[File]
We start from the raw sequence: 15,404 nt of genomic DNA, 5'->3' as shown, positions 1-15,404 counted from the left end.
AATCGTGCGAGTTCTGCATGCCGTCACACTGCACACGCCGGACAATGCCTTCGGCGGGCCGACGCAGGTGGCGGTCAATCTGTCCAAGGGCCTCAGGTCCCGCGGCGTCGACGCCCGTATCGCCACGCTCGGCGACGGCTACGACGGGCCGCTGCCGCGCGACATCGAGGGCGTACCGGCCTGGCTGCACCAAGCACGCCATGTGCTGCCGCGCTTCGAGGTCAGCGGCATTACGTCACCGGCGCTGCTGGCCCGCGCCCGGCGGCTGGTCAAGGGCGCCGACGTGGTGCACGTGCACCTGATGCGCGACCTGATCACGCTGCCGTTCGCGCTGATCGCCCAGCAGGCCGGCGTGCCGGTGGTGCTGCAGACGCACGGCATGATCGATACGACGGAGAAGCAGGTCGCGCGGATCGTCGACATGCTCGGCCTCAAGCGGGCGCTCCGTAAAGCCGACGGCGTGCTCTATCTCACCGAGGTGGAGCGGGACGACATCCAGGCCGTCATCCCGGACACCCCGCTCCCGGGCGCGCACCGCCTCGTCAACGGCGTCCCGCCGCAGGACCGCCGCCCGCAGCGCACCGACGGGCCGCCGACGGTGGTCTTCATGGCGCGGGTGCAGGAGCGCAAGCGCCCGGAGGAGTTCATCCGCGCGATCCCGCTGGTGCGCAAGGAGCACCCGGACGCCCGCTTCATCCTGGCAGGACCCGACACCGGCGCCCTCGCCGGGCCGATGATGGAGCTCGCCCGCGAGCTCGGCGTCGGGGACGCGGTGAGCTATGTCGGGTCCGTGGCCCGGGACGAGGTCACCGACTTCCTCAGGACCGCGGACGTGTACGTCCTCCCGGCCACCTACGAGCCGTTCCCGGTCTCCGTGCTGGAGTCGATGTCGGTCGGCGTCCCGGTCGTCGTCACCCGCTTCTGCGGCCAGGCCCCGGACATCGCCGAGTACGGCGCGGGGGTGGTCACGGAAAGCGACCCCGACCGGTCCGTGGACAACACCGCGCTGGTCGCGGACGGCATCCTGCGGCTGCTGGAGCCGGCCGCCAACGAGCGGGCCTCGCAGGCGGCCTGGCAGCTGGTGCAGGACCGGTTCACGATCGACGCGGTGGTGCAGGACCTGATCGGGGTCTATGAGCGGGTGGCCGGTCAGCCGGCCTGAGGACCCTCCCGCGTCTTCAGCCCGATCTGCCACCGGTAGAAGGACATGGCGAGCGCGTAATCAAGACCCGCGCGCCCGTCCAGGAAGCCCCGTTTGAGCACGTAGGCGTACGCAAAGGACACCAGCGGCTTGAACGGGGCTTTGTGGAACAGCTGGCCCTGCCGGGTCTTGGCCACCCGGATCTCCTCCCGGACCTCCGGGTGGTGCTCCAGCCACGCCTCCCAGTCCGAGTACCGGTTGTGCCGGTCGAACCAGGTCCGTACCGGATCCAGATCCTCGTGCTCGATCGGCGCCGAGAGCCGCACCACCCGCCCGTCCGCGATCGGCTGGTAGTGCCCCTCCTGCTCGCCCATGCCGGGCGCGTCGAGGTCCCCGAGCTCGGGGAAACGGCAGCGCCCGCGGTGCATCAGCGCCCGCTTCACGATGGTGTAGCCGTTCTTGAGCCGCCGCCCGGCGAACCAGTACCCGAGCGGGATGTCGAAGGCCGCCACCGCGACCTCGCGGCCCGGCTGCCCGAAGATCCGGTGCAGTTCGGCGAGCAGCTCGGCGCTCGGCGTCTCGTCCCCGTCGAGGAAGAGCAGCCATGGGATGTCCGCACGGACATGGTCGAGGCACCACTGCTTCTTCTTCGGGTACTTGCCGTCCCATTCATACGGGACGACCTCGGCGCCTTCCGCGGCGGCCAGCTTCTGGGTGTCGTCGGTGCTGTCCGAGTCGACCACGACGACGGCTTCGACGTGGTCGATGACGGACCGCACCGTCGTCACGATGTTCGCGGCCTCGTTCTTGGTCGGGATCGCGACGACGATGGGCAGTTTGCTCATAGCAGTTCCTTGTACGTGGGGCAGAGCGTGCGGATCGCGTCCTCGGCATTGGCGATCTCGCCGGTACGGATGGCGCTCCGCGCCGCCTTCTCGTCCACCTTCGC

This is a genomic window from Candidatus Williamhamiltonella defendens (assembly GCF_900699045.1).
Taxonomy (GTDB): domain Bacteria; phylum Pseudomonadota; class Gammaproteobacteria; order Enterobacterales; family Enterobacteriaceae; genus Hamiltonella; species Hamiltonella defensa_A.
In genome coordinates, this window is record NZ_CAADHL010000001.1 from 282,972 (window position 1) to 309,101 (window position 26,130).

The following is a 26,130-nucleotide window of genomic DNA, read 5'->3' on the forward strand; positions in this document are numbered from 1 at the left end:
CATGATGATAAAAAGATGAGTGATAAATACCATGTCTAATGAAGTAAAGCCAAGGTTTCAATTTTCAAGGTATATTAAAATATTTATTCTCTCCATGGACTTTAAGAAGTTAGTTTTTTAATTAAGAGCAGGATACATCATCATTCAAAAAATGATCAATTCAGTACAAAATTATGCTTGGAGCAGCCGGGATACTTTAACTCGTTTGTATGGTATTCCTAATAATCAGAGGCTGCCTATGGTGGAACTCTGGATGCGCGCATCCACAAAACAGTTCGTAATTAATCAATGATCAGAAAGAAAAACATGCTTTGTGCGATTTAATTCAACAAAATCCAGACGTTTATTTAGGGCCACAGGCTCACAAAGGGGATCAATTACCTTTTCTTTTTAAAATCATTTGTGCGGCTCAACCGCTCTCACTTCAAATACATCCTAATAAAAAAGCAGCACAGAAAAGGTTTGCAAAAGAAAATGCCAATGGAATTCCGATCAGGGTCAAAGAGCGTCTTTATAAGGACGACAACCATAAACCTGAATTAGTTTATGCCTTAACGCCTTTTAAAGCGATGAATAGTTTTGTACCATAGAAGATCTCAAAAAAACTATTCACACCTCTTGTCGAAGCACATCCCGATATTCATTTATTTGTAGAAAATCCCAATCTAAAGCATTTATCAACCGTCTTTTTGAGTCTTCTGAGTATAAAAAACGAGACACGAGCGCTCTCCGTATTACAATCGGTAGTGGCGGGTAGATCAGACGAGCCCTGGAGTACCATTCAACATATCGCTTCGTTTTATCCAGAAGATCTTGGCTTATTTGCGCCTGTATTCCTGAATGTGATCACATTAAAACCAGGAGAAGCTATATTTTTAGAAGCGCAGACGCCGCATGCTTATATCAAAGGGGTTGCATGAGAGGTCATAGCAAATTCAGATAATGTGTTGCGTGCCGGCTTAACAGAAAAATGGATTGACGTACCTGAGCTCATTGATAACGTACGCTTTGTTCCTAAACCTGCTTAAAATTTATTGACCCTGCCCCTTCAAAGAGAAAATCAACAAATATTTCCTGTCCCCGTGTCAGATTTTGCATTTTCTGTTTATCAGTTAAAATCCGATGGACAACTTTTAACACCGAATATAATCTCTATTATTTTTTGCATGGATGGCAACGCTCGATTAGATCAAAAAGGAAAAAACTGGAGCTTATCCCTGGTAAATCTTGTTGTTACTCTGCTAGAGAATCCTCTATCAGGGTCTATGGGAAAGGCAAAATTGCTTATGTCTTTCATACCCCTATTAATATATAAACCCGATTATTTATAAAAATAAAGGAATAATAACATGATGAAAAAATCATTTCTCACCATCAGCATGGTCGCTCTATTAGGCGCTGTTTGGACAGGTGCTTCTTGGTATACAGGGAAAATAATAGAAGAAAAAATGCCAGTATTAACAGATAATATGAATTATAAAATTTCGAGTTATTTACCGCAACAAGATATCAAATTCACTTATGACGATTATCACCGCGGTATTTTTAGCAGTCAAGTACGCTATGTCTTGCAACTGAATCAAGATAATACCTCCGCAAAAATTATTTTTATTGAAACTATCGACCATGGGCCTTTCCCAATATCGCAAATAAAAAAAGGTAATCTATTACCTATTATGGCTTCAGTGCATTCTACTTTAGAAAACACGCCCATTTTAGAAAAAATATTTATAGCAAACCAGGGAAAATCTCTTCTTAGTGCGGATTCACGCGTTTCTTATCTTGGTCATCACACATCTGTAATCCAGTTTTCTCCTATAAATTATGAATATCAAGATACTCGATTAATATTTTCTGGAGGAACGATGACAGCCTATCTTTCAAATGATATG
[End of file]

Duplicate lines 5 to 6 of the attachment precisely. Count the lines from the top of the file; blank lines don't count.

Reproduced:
In genome coordinates, this window is record NZ_CAADHL010000001.1 from 282,972 (window position 1) to 309,101 (window position 26,130).

The following is a 26,130-nucleotide window of genomic DNA, read 5'->3' on the forward strand; positions in this document are numbered from 1 at the left end: